Reality bites

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My teeth were stained from over-indulgence in black coffee and red wine.

And, although apparently an improvement since my last cleaning, there were some areas where my flossing fell short.

The hygienist said my fangs needed fixing, and I wasn't sure how much until she donned a hazmat suit and broke into "Danger Zone" from "Top Gun."

OK, I'm terribly, terribly sorry. That was a fib. A visit from the truth fairy is in order, and I realize my sense of humour, or lack of one, is like the plaque. I'm at a floss what do about it.

Pathetic puns aside, the hygienist broke out the tools, and got me to hold the hose that sucks away the crud. Obviously, she had no idea I am the most unhandy man on the planet. Those crows who use sticks to poke out garbage have more co-ordination than me. Every person within a 30-mile radius of my dentist's office should have been placed on high alert. In my hands was a tool that, given my track record, would unintentionally become a weapon of mass mis-suction.

Unaware of the impending danger, the hygienist went to work, masterfully scraping, hooking and scratching my teeth. It wasn't the most pleasant experience, but I endured the pain, because that's what us men do.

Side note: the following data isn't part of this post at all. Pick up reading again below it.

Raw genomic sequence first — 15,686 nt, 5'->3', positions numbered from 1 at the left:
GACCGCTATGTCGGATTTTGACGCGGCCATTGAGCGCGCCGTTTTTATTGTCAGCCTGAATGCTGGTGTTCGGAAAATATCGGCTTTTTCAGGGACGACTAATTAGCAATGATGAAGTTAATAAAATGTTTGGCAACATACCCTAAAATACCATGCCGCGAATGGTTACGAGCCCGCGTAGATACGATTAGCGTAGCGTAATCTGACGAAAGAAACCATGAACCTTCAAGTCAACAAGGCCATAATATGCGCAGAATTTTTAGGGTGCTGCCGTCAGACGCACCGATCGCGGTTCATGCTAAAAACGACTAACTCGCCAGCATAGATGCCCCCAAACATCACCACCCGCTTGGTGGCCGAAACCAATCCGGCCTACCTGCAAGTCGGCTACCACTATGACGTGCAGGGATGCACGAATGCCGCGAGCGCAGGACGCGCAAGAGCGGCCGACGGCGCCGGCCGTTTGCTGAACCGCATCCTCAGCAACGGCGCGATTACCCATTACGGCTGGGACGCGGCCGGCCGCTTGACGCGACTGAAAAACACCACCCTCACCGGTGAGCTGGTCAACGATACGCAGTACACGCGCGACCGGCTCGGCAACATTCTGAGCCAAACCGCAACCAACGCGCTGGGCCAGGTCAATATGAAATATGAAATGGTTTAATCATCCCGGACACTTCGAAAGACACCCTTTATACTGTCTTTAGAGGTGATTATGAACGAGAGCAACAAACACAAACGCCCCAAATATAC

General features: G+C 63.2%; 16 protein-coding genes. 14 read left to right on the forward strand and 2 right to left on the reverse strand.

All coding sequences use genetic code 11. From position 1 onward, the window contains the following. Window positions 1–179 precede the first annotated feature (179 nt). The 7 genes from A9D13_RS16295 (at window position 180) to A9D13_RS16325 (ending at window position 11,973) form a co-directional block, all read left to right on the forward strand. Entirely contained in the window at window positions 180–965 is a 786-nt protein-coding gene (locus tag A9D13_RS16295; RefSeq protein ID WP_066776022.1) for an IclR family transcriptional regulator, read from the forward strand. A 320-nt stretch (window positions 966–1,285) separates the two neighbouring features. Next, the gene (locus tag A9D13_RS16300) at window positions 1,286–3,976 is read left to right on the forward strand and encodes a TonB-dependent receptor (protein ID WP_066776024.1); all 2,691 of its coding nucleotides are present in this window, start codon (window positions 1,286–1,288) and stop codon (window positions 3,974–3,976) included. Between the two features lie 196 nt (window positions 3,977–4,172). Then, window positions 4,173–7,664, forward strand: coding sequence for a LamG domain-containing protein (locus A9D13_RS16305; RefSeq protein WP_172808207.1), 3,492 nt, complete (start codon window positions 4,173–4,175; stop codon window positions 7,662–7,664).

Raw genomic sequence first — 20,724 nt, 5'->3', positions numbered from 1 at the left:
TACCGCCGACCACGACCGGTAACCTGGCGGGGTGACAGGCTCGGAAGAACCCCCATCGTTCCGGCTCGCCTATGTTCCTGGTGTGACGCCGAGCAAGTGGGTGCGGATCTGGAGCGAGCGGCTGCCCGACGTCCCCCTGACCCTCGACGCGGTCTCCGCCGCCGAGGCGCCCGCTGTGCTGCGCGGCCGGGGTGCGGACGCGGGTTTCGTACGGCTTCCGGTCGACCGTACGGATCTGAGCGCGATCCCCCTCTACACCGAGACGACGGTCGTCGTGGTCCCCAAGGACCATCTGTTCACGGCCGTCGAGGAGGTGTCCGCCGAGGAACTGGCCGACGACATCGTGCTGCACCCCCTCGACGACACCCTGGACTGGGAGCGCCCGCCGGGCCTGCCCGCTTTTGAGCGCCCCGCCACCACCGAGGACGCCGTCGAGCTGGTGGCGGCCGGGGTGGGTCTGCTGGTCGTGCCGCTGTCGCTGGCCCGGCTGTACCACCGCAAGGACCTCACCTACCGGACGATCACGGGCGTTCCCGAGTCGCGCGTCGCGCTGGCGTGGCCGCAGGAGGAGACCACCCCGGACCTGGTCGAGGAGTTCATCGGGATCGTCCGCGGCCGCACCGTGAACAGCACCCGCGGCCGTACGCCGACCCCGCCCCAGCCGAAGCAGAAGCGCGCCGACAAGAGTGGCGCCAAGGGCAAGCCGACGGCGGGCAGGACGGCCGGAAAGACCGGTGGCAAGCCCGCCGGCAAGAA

Every few minutes, the hygienist would take the hose from me, put it in my mouth near where she was working, and ask me to bite.

This pattern - scrape, scour, bite - continued for 43.453 hours, or at least that's how long it seemed because I missed two nights of the Stanley Cup playoffs.

As the hygienist stressed the importance of better flossing (like I had never heard that before) she told me to bite.

As she suggested one of my wisdom teeth was an impediment to good cleaning (like I had never heard that before, either) she asked me to bite.

And as she warned me about the coffee and wine consumption (I've heard that before, too) she requested that I bite.

It soon felt like we were in perfect hygienic harmony. She'd chisel and scrape with precision and I'd bite on time. It was music to my molars, tuneage for my teeth ... but, still, a pain in the gum.

We reached a rhythm where the hygienist didn't have to tell me when to bite, or at least that's what I thought - until I chomped when I shouldn't have!

It took a second or two to realize, but it was mortifying to discover my teeth around her index finger, not the hose that was still in my hand.

A wave of embarrassment flushed over me. I apologized profusely for biting her and she assured me it wasn't a biggie.

Still, I left the office feeling like a complete idiot.

Gawd, I couldn't even co-ordinate something as simple as holding a hose and biting when asked.

That tooth hurt a lot more than the cleaning.


Steve Bartlett is going back in a few weeks to get two wisdom teeth pulled, as if he could afford to lose any wisdom. Follow him on Twitter at SteveBartlett_ or send him an email at

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